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I' am reading Introduction to Stochastic Processes by Lawler and I' am a bit confused how demonstrates you get the transition matrix $\textbf{P}_t$ from the infinitesimal generator $\textbf{A}$. I'll provide the example in the book:

$\textbf{Example 1.}$ Consider a chain with two states, (0,1). Assume $\alpha(0,1)=1$ and $\alpha(1,0)=2$. Then the infinitesimal generator is

$$\textbf{A}=\left[\begin{array}{cc} -1 & 1 \\ 2 & -2 \end{array}\right]$$

In order to compute $e^{t\textbf{A}}$, we diagonalize the matrix. The eigenvalues are 0, -3. We can write

$$\textbf{D}=\textbf{Q}^{-1}\textbf{A}\textbf{Q}$$

where

$$\textbf{D}=\left[\begin{array}{cc} 0 & 0 \\ 0 & -3 \end{array}\right],\textbf{Q}=\left[\begin{array}{cc} 1 & 1 \\ 1 & -2 \end{array}\right], \textbf{Q}^{-1}=\left[\begin{array}{cc} 2/3 & 1/3 \\ 1/3 & -1/3 \end{array}\right]$$

We use the diagonalization to compute the exponential $e^{t\textbf{A}}$.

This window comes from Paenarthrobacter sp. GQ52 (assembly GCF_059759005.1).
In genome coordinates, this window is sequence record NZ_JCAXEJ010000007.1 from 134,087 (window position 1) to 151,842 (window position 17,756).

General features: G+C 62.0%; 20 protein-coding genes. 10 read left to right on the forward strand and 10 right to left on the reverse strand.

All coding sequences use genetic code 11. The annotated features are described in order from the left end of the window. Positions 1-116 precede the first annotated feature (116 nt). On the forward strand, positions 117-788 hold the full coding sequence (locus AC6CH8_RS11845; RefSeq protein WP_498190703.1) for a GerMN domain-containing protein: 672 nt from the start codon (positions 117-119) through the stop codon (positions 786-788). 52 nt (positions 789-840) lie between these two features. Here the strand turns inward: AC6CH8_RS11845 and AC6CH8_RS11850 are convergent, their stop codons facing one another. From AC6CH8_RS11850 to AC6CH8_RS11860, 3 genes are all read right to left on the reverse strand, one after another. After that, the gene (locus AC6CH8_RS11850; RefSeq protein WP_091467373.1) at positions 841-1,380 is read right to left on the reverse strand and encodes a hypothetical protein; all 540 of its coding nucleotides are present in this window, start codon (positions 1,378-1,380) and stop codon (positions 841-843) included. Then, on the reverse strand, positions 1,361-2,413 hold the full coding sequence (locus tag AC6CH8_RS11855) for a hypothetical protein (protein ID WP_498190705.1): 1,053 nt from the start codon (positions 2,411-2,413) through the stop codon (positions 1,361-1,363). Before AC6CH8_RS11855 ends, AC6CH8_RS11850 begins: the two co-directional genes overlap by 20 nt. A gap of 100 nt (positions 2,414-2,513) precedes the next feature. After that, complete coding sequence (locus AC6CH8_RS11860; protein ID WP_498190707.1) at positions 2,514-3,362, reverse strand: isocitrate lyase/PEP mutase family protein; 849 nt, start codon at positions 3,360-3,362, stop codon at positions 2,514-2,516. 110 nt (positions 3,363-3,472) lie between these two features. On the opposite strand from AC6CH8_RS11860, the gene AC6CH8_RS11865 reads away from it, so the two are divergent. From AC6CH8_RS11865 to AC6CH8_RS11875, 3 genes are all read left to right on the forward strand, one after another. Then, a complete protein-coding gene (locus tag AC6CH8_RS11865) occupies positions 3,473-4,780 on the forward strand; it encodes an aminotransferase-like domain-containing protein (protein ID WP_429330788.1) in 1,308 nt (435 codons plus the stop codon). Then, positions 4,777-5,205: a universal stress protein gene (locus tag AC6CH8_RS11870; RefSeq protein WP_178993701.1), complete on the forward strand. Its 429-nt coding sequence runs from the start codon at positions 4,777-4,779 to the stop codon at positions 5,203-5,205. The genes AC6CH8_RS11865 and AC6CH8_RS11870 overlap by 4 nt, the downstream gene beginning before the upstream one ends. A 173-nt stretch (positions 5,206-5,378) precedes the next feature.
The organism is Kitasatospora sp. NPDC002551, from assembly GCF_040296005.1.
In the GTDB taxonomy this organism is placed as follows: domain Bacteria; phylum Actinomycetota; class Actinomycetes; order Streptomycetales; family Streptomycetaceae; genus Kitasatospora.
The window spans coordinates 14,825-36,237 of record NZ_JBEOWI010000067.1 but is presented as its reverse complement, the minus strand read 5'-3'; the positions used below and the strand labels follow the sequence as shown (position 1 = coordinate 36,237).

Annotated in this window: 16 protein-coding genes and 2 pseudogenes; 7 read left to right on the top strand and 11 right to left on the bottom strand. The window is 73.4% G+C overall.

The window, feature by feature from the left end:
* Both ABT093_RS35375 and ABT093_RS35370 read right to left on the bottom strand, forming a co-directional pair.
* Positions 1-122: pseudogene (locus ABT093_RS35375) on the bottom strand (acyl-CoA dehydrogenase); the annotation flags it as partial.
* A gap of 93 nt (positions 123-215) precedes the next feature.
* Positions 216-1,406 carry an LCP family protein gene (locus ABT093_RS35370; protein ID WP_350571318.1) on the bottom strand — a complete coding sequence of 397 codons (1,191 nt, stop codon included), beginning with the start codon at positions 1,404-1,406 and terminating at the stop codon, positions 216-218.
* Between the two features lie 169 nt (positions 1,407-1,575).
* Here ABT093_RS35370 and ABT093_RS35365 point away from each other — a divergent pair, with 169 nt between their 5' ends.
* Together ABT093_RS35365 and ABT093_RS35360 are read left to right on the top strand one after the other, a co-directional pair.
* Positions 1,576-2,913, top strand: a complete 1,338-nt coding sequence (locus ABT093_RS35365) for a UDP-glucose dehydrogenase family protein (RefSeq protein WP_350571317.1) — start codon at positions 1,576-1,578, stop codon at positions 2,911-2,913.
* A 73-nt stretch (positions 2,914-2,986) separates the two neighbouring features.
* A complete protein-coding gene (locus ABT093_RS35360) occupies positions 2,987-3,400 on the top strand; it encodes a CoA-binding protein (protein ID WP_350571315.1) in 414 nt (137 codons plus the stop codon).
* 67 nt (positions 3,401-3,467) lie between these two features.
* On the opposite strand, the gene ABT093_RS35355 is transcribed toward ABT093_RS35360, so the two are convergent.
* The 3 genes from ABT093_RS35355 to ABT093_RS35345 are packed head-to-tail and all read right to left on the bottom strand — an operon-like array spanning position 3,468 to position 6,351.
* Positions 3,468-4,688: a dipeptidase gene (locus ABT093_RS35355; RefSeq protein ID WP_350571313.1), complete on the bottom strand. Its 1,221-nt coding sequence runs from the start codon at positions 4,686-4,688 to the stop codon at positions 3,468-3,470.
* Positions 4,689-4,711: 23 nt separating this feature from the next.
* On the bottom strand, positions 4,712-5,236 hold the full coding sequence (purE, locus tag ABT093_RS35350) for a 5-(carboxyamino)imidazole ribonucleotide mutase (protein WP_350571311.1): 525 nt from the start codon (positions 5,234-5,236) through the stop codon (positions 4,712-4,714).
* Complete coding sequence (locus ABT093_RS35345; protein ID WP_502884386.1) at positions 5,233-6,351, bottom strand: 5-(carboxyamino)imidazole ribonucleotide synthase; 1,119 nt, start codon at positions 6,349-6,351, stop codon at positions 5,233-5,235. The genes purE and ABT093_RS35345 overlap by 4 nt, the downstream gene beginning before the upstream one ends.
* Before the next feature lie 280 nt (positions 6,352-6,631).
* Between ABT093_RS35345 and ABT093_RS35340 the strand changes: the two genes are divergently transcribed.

\begin{align} \textbf{P}_t&=e^{t\textbf{A}}=\sum_{n=0}^{\infty}\frac{(t\textbf{A})^n}{n!} \\ &=\sum_{n=0}^{\infty}\frac{\textbf{Q}(t\textbf{D})^n\textbf{Q}^{-1}}{n!} \\ &=\textbf{Q}\left[\begin{array}{cc} 1 & 0 \\ 0 & e^{-3t} \end{array}\right]\textbf{Q}^{-1} \\ &=\left[\begin{array}{cc} 2/3 & 1/3 \\ 2/3 & 1/3 \end{array}\right] + e^{-3t}\left[\begin{array}{cc} 1/3 & -1/3 \\ -2/3 & 2/3 \end{array}\right] \end{align}

What I don't understand is what the second to last line is not,

$$\textbf{Q}\left[\begin{array}{cc} 1 & 1 \\ 1 & e^{-3t} \end{array}\right]\textbf{Q}^{-1} $$

Though I tried it out and it would not provide a valid stationary distribution.

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I just didn't understand exponentiation of a matrix. Reading Wikipedia (don't have my linear algebra book with me) I see the book is correct because exponentiating a diagonal matrix yields all zeros on the off-diagonal: https://en.wikipedia.org/wiki/Matrix_exponential#Diagonalizable_case

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    $\begingroup$ Yes. This is because the exponential comes from summing $(tD)^n/n!$, and the diagonal power $D^n$ is simply the diagonals raised to the power of $n$. You can accept your own answer ;) $\endgroup$ – P.Windridge Feb 13 '16 at 22:33

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